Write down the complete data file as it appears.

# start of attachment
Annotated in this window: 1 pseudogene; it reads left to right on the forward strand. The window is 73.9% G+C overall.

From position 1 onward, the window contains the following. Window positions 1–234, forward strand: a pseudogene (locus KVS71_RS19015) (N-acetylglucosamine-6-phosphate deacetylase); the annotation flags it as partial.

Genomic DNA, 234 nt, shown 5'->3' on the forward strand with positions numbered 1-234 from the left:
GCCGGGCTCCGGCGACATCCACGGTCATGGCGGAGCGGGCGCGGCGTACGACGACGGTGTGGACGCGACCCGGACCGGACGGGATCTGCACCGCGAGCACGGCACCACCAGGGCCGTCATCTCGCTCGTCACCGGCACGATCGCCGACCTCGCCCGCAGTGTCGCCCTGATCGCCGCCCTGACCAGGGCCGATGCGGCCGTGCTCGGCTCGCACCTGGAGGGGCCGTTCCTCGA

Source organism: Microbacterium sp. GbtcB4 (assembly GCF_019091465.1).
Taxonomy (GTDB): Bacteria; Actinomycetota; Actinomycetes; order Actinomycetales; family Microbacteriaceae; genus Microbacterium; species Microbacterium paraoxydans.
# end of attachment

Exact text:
Annotated in this window: 1 pseudogene; it reads left to right on the forward strand. The window is 73.9% G+C overall.

From position 1 onward, the window contains the following. Window positions 1–234, forward strand: a pseudogene (locus KVS71_RS19015) (N-acetylglucosamine-6-phosphate deacetylase); the annotation flags it as partial.

Genomic DNA, 234 nt, shown 5'->3' on the forward strand with positions numbered 1-234 from the left:
GCCGGGCTCCGGCGACATCCACGGTCATGGCGGAGCGGGCGCGGCGTACGACGACGGTGTGGACGCGACCCGGACCGGACGGGATCTGCACCGCGAGCACGGCACCACCAGGGCCGTCATCTCGCTCGTCACCGGCACGATCGCCGACCTCGCCCGCAGTGTCGCCCTGATCGCCGCCCTGACCAGGGCCGATGCGGCCGTGCTCGGCTCGCACCTGGAGGGGCCGTTCCTCGA

Source organism: Microbacterium sp. GbtcB4 (assembly GCF_019091465.1).
Taxonomy (GTDB): Bacteria; Actinomycetota; Actinomycetes; order Actinomycetales; family Microbacteriaceae; genus Microbacterium; species Microbacterium paraoxydans.